Description: This report describes the optical analogue that contains an optical filtering system which controls the intensity of light according to the assumed initial distribution of activity over height and particle size and according to the assumed decay rate, a size control system which depends on the lateral dimensions of the cloud of debris and adjusts the size of the light beam accordingly, and a position control system which moves the beam to the correct position on the plate as determined by the wind structure and the time of fall of the particles.
Date: October 1955
Creator: Felt, Gaelen L.
Partner: UNT Libraries Government Documents Department

Preventing Worker Injuries and Deaths from Explosions in Industrial Ethylene Oxide Sterilization Facilities: Revised Edition

Description: This report provides information on the explosions and resulting injuries or deaths that may occur from working with ethylene oxide and recommends steps for preventing these explosions.
Date: 2007
Creator: United States. National Institute for Occupational Safety and Health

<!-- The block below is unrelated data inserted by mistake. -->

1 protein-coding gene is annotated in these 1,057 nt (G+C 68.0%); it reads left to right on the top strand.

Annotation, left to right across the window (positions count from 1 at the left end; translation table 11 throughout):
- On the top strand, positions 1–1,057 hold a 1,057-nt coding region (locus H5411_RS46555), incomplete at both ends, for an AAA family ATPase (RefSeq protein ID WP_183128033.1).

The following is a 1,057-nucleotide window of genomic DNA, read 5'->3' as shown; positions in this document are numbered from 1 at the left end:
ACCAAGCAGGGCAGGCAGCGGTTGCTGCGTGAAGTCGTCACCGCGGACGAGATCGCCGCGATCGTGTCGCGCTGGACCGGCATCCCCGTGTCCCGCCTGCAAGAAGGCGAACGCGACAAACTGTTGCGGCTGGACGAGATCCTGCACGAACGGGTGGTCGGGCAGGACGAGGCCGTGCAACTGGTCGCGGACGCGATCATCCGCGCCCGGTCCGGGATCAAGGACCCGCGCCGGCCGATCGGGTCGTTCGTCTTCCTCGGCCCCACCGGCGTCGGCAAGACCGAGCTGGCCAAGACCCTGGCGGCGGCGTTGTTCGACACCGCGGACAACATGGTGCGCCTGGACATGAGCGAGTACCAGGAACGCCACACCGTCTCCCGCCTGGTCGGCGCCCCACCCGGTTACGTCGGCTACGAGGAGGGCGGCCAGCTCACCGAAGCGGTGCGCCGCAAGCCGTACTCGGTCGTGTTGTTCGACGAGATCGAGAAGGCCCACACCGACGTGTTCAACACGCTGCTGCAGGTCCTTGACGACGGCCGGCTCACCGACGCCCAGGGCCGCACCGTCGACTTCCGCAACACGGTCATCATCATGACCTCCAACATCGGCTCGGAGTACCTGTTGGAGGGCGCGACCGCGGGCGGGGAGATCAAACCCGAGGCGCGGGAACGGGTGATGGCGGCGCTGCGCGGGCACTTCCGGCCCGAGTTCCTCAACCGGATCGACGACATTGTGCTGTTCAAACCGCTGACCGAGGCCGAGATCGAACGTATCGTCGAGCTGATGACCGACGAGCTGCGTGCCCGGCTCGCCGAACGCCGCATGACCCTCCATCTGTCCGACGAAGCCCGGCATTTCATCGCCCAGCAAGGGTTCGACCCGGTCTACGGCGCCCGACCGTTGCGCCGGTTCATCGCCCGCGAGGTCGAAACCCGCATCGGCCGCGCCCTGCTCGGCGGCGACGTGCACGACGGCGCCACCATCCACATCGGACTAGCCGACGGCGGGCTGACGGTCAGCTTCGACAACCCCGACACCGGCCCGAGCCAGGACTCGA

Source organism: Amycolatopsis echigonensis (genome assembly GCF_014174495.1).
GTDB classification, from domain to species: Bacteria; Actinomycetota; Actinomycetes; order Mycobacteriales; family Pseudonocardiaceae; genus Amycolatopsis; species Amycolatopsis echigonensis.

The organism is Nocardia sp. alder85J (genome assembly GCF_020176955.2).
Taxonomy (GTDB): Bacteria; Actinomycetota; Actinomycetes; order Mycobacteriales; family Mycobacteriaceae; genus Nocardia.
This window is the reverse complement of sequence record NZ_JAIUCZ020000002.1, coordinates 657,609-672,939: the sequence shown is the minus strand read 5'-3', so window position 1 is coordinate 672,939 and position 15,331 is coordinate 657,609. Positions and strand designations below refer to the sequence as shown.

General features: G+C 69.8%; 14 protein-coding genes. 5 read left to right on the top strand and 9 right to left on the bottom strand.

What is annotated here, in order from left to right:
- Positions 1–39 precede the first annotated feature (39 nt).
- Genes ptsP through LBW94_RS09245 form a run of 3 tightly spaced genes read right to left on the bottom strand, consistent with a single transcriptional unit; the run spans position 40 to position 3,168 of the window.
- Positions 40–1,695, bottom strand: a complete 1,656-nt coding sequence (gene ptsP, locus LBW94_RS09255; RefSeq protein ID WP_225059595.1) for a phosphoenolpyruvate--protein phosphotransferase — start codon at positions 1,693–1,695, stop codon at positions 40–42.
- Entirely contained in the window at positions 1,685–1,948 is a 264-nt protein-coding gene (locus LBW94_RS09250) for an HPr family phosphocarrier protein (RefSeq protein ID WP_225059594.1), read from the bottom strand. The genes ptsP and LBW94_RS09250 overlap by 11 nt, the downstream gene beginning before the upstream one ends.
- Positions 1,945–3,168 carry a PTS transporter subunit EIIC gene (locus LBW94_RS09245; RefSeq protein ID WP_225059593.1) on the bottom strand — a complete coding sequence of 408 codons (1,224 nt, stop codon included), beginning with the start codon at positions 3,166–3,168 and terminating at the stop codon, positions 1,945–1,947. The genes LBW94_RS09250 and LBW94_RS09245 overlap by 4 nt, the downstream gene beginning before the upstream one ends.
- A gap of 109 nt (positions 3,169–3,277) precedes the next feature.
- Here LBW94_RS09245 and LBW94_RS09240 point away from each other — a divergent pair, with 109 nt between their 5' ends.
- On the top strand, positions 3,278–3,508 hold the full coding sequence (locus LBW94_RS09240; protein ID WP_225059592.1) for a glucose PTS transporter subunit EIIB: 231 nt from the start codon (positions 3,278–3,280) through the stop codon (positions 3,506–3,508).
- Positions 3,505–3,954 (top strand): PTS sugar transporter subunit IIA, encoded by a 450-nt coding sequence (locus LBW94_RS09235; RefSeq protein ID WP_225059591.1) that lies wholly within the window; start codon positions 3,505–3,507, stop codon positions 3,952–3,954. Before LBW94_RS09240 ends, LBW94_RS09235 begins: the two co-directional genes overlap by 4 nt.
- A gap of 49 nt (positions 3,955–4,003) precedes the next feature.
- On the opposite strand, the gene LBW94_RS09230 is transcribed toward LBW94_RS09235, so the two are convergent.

Partner: UNT Libraries Government Documents Department

Some Effects of Argon and Helium Upon Explosions of Carbon Monoxide and Oxygen

Description: Report presents the results of an investigation conducted to study the effects of the inert gases, argon and helium, upon flame speed and expansion ratio in exploding mixtures of carbon monoxide, oxygen and water. For the particular gas mixtures investigated the results show that: (1) With the possible exception of helium in small amounts the addition of inert gas always produces decreased flame speed and expansion ratio; (2) like volumes of argon and helium have very different effects upon flame speed but practically the same effect upon expansion ratio; and (3) the difference in the effect of these two gases upon speed is independent of the ratio of carbon monoxide to oxygen. A discussion of some possible modes by which inert gases may produce the observed effects is included.
Date: September 25, 1935
Creator: Fiock, Ernst F. & Roeder, Carl H.
Partner: UNT Libraries Government Documents Department

Pressure Rise, Gas Vibrations and Combustion Noises During the Explosion of Fuels

Description: "In the use of piezo-quartz indicators for high-speed automobile engines, the interpretation of pressure-time diagrams made by an oscillograph offers certain difficulties. On the one hand, the scale of the pressure amplitudes is not always the same under all conditions, while, on the other hand, the atmospheric zero line may be shifted from its correct position in the oscillogram. These facts make necessary to verify the readings of the quartz indicators by direct calibration before and after each series of tests and, on the basis of the results, to determine the scale for the oscillograms" (p. 1).
Date: June 1933
Creator: Wawrziniok
Partner: UNT Libraries Government Documents Department